Quote from AntC on September 23, 2019, 11:30 pm
Quote from johnwcowan on September 23, 2019, 2:18 pm
Quote from AntC on September 23, 2019, 5:48 am

 

 

 

Please give an explanation of what you mean by "relation ... have ... keys" -- where you seem to mean relation value, not relvar nor relational expression.

Per above, a relation has a key if some subset of the attributes are jointly unique for each tuple of the relation.   Every relation has at least one key, viz. all the attributes.  Consequently, every relvar has at least one key-constraint: the constraint that the set of all the attributes is a (super)key.

But otherwise, a relvar may or may not have a key-constraint saying "set X of attributes must always be a key of my value."  This is deontic rather than propositional logic.

SSP1 := S JOIN SP;  -- inferred key in general is {S#, P#}

SSP2 := S JOIN (SP WHERE S# = S1 AND P# = P4);


SP := REL{TUP{S# S1, P# P4, QTY 50}}; 
SSP3 := S JOIN SP;  -- has only one tuple, what would you like to say is its key?


SSP2 and SSP3 have the same value. Does your notion of "relations have keys" apply here? The expression for the assignment to SSP1, SSP3 is syntactically identical. Please explain how static inference will derive different keys for SSP1 vs SSP3, but the same key for SSP2 vs SSP3. Or will it? Or what?

Static inference tells us that the value of SSP2 and SSP3 has just one tuple, as S# and P# are constrained to have just one value.  That means that any subset of the attributes except the empty subset constitutes a key for that value.  (Exception:  DEE does not have a key; a fortiori you cannot put a key-constraint on a relvar that constrains its value to be DEE, so you have to use cardinality and degree constraints instead.)

Oh dear. RM Pro 5

Yes, yes, just a brain fart.  The empty key is the key of Dee (which may be divided into three sub-types, known as Sharp, Flat, and Natural) and Dum, but nothing else.nd interesting.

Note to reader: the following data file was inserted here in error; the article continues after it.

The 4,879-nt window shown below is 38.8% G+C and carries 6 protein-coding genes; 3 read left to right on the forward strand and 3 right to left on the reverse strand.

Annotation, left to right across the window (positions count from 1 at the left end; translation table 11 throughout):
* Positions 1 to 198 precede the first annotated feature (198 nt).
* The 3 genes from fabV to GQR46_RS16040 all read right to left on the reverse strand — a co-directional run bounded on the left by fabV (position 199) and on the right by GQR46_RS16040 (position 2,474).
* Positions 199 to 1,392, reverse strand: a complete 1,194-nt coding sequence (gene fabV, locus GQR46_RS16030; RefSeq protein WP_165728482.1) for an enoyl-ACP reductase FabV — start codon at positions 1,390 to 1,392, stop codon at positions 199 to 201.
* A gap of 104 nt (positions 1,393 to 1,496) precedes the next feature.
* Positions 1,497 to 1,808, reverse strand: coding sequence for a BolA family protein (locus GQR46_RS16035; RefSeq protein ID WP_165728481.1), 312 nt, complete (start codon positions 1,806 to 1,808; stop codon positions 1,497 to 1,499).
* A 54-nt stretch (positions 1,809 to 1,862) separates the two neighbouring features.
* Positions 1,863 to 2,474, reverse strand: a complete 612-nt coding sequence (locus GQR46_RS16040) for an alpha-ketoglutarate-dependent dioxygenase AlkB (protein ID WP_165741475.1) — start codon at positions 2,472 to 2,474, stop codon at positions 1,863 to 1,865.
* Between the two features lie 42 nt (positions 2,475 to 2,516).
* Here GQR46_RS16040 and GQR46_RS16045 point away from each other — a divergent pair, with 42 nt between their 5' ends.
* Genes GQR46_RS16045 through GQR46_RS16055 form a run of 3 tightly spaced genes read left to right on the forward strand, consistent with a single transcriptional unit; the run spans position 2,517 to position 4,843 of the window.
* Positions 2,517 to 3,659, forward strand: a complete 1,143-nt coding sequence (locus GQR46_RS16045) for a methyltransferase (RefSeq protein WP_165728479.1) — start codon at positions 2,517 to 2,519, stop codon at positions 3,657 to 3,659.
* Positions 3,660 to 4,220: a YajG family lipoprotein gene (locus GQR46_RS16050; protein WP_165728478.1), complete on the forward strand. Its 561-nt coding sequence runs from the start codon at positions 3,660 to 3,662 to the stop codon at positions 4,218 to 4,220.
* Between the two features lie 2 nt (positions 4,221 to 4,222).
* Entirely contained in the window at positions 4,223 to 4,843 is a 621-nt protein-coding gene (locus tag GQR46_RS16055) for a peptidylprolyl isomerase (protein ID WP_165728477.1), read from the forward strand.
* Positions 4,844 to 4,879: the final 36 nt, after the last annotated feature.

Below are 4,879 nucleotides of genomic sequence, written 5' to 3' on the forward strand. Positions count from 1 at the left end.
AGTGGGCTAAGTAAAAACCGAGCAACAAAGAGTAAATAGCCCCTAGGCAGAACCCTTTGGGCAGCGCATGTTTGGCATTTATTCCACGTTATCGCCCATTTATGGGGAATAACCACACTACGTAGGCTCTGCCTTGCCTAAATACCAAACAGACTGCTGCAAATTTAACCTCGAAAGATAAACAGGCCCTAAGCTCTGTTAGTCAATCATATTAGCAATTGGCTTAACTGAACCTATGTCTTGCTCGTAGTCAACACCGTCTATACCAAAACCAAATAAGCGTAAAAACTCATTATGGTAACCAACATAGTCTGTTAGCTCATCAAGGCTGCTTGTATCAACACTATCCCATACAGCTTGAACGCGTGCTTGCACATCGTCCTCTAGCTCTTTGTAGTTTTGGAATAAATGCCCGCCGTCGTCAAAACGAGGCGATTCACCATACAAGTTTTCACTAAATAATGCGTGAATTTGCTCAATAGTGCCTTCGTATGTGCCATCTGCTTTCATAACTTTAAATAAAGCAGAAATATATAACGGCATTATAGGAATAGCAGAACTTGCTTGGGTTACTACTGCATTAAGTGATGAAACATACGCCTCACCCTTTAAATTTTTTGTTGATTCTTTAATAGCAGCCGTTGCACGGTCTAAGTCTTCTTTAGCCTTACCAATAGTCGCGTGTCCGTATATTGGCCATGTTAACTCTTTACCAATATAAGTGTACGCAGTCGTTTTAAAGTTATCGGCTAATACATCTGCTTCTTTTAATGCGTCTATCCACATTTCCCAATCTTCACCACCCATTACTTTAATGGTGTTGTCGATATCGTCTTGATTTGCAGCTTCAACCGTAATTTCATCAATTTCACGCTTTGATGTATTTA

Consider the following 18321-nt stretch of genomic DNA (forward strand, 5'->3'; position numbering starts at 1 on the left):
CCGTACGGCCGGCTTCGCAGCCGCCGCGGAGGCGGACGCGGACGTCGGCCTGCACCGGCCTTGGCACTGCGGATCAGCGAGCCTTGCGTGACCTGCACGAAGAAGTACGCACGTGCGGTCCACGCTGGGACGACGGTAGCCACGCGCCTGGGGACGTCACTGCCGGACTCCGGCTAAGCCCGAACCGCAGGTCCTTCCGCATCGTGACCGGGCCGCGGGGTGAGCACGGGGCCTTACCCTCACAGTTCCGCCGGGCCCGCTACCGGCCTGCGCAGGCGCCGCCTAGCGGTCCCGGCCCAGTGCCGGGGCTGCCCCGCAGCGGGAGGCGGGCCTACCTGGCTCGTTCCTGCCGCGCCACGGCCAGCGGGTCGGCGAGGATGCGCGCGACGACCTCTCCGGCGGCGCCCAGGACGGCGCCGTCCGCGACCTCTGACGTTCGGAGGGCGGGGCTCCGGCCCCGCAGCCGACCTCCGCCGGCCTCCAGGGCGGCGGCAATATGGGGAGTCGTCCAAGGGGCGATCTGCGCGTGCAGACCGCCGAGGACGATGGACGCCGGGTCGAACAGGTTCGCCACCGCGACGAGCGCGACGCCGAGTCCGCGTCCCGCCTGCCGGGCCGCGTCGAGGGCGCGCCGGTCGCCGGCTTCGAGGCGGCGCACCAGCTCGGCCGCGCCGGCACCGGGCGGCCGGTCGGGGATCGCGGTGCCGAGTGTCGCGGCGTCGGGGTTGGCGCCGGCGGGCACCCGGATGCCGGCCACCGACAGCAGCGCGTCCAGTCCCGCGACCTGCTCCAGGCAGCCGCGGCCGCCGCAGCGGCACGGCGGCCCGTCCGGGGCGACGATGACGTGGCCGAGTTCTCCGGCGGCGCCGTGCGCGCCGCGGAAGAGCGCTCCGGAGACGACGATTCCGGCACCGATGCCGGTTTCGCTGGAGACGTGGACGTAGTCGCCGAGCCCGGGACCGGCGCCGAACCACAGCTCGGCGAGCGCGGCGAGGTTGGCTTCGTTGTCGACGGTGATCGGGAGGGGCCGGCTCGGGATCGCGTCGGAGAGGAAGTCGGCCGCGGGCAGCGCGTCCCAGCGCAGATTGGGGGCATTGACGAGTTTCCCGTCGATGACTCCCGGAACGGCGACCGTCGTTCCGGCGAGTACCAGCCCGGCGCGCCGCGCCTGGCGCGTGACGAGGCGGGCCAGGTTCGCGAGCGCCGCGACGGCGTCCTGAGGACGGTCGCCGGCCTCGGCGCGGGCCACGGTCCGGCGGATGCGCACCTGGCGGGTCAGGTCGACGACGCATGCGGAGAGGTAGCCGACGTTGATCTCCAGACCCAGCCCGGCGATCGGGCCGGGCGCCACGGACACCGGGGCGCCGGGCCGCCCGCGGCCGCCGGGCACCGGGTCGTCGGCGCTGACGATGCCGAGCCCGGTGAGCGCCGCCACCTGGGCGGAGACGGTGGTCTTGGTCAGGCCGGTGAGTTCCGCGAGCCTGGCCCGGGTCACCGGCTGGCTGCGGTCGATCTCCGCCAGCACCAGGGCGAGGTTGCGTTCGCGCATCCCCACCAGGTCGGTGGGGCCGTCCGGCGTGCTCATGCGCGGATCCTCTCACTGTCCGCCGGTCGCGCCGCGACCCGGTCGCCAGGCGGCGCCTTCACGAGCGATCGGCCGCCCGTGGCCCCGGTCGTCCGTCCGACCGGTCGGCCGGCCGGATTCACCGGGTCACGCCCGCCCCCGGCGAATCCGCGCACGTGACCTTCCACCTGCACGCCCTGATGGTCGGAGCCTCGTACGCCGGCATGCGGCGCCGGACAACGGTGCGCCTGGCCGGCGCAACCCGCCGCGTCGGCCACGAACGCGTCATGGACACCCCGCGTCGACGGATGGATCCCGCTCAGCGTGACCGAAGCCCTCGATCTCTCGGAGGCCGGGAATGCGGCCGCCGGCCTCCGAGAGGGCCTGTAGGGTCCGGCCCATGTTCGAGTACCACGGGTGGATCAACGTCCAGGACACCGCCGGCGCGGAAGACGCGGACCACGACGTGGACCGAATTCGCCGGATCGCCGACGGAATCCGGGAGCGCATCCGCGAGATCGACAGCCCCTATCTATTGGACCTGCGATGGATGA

DEE (as usually declared) has a key with no components. Oh in fact RM Pre 15 requires every relvar to have a key. (We might quibble whether DEE is a relvar or a relation constant, but I'm pretty sure Hugh would insist relcons have candidate keys too.)

Surely it's utterly arbitrary to say that a relation does not have keys, but if you bind it to a name, then it does.   What neither a relation nor a relcon have is key constraints, since when nothing can change, there is no need for a constraint.  It's pointless to say that con x int = 5 constrains x to be 5:  x is just a name for the value 5.

You seem to have missed the point of my example: for a relvar constrained to contain only one tuple, any arbitrary subset of the attributes is a superkey (of the key with no components).

Except for slipping up about the empty key, I understood it entirely.

Quote from johnwcowan on September 23, 2019, 3:49 am
Quote from AntC on September 23, 2019, 2:20 am

The term 'Foreign Key' (constraint) is well-established and well-defined and was so long before Date started interfering. And he should accept that definition and shut the f*** up.  Persistently and perniciously he takes well-established terms and bends them.